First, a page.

The move The Ring premiered in 2002 when many people still had VCRs and the idea of a haunted video tape was relatable. Rings, the third instalment of the series was released 15 years later. The question was how would this franchise continue to survive in a world primarily devoid of VCRs.
Rings is set in the digital world of 2017. Perhaps one of the most disturbing parts of the movie for myself, was the appearance of an old Johnny Galecki. I am not a fan of Big Bang Theory, so my Johnny Galecki memories are those of Roseanne. The fact that Roseanne ended 20 years ago, and that Galecki is two years older than myself had no bearing on my shock – or did it?
To update the story, the video is transferred to a digital file. It is no secret that the story of the video requires anyone who watches it to share it with another. Otherwise they face the wrath of Samara. The digital file brings the story in line with modern realities of media sharing, though it becomes questionable as to how the ‘spirit’ of Samara would somehow be able to keep track of digital video.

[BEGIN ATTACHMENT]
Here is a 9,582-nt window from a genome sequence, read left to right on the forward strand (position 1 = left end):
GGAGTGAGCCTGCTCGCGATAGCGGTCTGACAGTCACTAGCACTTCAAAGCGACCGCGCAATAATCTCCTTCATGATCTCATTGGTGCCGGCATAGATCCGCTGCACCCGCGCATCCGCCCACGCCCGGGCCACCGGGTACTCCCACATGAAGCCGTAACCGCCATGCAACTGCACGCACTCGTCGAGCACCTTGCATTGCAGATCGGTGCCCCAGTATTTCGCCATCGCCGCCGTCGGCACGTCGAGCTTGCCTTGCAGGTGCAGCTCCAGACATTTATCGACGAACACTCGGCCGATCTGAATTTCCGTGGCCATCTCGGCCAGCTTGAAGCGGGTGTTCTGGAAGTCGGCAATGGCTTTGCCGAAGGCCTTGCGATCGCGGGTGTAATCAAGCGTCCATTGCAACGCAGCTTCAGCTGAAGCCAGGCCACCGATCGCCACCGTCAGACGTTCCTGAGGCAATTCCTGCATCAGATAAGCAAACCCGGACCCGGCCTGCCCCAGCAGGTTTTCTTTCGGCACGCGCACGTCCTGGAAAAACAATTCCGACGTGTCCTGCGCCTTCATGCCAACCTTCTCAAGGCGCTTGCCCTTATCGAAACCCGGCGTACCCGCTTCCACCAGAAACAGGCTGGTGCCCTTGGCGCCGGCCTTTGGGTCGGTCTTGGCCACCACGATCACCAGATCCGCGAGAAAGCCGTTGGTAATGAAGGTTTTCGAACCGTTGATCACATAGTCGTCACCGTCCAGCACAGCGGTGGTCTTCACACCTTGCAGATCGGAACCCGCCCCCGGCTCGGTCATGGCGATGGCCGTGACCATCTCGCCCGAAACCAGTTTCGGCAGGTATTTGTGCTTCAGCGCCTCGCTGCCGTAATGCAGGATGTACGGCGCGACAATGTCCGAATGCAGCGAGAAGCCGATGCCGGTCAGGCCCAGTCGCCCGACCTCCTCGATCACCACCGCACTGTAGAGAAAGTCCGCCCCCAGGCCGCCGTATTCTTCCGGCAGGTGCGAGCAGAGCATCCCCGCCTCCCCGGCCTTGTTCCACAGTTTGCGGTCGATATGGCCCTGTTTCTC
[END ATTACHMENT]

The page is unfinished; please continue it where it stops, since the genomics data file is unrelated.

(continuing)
All in all, Rings is much like the other two movies in the franchise. I find, however, that there was little added to the story. The same places were visited, and it really seemed as if this was a rehash of what we as the viewers already know. Changing the scope to include a university study was a clever attempt at moving the focus to a new group/situation.
I love horror franchises, and was a fan of The Ring when it first came out. The subsequent sequels have done little for me. The Blair Witch Project, which is a fairly contemporaneous franchise that recently had its third instalment, did a much better job at moving forward with their storylines. Rings feels more like an attempt to beat the life out of a movie that was already appropriated from another country.
Categories: Richtig Haus